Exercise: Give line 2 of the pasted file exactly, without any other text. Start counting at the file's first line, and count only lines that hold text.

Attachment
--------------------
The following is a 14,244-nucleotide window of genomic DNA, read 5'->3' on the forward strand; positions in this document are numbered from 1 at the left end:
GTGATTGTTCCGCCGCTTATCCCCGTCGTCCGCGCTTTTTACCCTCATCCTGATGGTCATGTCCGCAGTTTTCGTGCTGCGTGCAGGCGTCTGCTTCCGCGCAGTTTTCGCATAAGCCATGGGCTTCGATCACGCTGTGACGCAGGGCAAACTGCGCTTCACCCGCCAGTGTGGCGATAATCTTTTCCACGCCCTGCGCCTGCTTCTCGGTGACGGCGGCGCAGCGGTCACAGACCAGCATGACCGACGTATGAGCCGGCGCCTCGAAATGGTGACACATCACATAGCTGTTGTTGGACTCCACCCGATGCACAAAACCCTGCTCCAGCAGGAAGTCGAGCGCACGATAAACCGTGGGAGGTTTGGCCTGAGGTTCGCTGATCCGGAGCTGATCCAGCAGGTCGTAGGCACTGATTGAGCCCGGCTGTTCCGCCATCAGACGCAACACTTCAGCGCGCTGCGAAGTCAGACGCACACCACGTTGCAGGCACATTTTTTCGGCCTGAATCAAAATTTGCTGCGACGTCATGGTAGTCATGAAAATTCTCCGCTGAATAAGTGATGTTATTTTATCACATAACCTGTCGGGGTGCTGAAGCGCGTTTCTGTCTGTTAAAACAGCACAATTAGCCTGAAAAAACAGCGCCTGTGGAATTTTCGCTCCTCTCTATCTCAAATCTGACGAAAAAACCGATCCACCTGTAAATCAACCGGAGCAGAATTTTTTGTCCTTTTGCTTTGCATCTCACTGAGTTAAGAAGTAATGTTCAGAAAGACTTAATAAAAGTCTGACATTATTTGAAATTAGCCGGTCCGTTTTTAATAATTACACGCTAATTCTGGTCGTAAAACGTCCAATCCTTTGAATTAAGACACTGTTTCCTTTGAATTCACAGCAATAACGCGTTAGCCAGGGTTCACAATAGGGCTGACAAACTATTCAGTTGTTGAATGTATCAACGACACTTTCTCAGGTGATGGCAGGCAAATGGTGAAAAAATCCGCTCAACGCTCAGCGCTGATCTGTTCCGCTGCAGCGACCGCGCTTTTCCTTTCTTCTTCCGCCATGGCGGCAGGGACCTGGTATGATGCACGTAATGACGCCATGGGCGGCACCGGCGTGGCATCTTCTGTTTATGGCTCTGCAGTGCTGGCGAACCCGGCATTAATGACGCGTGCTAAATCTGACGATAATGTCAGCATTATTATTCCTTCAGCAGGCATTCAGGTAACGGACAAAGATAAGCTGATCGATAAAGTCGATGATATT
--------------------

GTGATTGTTCCGCCGCTTATCCCCGTCGTCCGCGCTTTTTACCCTCATCCTGATGGTCATGTCCGCAGTTTTCGTGCTGCGTGCAGGCGTCTGCTTCCGCGCAGTTTTCGCATAAGCCATGGGCTTCGATCACGCTGTGACGCAGGGCAAACTGCGCTTCACCCGCCAGTGTGGCGATAATCTTTTCCACGCCCTGCGCCTGCTTCTCGGTGACGGCGGCGCAGCGGTCACAGACCAGCATGACCGACGTATGAGCCGGCGCCTCGAAATGGTGACACATCACATAGCTGTTGTTGGACTCCACCCGATGCACAAAACCCTGCTCCAGCAGGAAGTCGAGCGCACGATAAACCGTGGGAGGTTTGGCCTGAGGTTCGCTGATCCGGAGCTGATCCAGCAGGTCGTAGGCACTGATTGAGCCCGGCTGTTCCGCCATCAGACGCAACACTTCAGCGCGCTGCGAAGTCAGACGCACACCACGTTGCAGGCACATTTTTTCGGCCTGAATCAAAATTTGCTGCGACGTCATGGTAGTCATGAAAATTCTCCGCTGAATAAGTGATGTTATTTTATCACATAACCTGTCGGGGTGCTGAAGCGCGTTTCTGTCTGTTAAAACAGCACAATTAGCCTGAAAAAACAGCGCCTGTGGAATTTTCGCTCCTCTCTATCTCAAATCTGACGAAAAAACCGATCCACCTGTAAATCAACCGGAGCAGAATTTTTTGTCCTTTTGCTTTGCATCTCACTGAGTTAAGAAGTAATGTTCAGAAAGACTTAATAAAAGTCTGACATTATTTGAAATTAGCCGGTCCGTTTTTAATAATTACACGCTAATTCTGGTCGTAAAACGTCCAATCCTTTGAATTAAGACACTGTTTCCTTTGAATTCACAGCAATAACGCGTTAGCCAGGGTTCACAATAGGGCTGACAAACTATTCAGTTGTTGAATGTATCAACGACACTTTCTCAGGTGATGGCAGGCAAATGGTGAAAAAATCCGCTCAACGCTCAGCGCTGATCTGTTCCGCTGCAGCGACCGCGCTTTTCCTTTCTTCTTCCGCCATGGCGGCAGGGACCTGGTATGATGCACGTAATGACGCCATGGGCGGCACCGGCGTGGCATCTTCTGTTTATGGCTCTGCAGTGCTGGCGAACCCGGCATTAATGACGCGTGCTAAATCTGACGATAATGTCAGCATTATTATTCCTTCAGCAGGCATTCAGGTAACGGACAAAGATAAGCTGATCGATAAAGTCGATGATATT